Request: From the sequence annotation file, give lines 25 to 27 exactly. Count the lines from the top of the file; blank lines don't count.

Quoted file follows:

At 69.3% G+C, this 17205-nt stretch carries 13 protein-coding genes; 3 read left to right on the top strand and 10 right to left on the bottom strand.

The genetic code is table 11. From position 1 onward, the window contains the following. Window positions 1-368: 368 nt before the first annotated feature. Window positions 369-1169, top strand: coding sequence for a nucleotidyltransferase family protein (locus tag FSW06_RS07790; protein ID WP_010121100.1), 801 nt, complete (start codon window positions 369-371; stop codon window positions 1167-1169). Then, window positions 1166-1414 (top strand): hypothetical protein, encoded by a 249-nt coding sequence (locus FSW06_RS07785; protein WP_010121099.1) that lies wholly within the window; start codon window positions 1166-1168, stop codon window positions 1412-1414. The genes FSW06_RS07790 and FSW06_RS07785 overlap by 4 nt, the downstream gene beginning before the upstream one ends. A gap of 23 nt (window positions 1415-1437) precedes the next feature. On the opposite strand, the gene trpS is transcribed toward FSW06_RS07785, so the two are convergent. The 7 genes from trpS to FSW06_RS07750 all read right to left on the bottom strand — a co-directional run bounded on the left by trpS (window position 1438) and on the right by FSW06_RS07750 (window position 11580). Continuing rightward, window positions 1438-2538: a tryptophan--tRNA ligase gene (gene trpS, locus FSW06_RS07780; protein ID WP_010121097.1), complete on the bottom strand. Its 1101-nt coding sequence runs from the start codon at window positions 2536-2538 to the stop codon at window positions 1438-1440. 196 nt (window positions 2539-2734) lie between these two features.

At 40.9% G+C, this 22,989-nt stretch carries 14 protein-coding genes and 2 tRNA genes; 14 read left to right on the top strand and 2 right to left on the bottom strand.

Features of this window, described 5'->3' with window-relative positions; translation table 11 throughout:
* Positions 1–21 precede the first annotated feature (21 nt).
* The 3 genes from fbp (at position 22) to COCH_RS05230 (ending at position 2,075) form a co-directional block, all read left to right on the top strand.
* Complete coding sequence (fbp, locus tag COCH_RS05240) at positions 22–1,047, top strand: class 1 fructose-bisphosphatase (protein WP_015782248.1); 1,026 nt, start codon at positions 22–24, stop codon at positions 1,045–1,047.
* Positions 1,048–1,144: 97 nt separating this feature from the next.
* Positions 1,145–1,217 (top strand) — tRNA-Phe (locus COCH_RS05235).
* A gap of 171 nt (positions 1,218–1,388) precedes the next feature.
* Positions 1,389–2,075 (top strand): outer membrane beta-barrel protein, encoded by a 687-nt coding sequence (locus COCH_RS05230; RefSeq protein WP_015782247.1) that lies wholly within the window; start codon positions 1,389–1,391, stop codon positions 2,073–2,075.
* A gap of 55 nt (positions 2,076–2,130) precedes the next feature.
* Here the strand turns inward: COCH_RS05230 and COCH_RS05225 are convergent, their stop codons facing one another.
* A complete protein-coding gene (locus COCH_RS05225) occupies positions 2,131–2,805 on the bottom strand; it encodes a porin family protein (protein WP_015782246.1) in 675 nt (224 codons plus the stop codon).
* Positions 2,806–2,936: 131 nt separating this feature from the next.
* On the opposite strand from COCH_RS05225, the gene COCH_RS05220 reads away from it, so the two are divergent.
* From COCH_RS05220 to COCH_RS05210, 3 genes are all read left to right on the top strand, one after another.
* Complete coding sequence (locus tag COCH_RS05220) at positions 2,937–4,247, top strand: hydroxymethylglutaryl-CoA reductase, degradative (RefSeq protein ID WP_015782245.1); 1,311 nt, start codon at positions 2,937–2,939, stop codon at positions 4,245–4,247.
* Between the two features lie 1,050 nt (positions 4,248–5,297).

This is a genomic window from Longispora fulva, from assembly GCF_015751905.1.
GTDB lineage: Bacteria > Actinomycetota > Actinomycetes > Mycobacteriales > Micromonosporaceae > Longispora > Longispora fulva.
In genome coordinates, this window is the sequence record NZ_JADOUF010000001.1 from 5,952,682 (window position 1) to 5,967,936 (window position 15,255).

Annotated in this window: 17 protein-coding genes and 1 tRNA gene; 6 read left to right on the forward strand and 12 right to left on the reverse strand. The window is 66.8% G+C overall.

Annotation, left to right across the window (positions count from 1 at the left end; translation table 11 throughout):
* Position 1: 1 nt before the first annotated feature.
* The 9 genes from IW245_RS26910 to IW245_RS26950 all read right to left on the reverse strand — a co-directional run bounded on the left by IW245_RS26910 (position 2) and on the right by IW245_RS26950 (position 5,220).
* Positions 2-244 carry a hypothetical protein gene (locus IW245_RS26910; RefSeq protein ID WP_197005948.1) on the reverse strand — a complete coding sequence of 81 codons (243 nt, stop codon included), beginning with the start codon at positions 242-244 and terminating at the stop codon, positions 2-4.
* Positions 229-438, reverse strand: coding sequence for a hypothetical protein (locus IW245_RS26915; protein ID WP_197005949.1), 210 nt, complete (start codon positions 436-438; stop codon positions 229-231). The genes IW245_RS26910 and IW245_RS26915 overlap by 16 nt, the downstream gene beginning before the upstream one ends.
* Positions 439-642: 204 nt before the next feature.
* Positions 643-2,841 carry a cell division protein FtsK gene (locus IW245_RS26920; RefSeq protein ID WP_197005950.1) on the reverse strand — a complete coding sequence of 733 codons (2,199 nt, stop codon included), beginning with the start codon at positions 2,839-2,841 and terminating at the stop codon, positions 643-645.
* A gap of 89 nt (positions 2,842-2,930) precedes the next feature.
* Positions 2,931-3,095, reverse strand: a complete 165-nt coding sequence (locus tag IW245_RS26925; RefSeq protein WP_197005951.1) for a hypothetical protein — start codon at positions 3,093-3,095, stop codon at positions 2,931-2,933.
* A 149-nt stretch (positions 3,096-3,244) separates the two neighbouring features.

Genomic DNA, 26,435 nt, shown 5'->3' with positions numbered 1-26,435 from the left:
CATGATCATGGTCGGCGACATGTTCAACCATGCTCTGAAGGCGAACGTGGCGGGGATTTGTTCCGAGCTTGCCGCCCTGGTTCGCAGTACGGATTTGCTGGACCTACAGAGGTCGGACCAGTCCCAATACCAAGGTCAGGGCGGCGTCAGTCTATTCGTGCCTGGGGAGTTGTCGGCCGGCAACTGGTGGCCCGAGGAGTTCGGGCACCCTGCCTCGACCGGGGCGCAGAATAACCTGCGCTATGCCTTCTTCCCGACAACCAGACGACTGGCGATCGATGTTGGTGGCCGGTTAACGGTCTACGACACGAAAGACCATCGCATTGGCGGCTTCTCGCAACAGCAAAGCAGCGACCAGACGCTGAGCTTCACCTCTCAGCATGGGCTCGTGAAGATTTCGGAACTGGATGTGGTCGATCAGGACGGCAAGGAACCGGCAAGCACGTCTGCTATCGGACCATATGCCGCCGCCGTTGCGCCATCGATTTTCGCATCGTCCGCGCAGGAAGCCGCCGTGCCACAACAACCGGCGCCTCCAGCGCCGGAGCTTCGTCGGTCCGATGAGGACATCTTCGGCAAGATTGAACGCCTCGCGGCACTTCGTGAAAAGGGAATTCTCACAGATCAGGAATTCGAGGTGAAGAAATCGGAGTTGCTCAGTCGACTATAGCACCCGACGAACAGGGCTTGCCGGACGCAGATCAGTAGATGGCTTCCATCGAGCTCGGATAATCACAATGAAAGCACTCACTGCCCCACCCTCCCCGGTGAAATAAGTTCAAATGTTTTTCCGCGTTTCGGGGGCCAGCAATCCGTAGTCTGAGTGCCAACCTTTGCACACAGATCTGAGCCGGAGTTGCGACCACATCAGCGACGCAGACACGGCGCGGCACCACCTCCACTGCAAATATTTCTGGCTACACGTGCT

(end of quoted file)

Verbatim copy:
* Position 1: 1 nt before the first annotated feature.
* The 9 genes from IW245_RS26910 to IW245_RS26950 all read right to left on the reverse strand — a co-directional run bounded on the left by IW245_RS26910 (position 2) and on the right by IW245_RS26950 (position 5,220).
* Positions 2-244 carry a hypothetical protein gene (locus IW245_RS26910; RefSeq protein ID WP_197005948.1) on the reverse strand — a complete coding sequence of 81 codons (243 nt, stop codon included), beginning with the start codon at positions 242-244 and terminating at the stop codon, positions 2-4.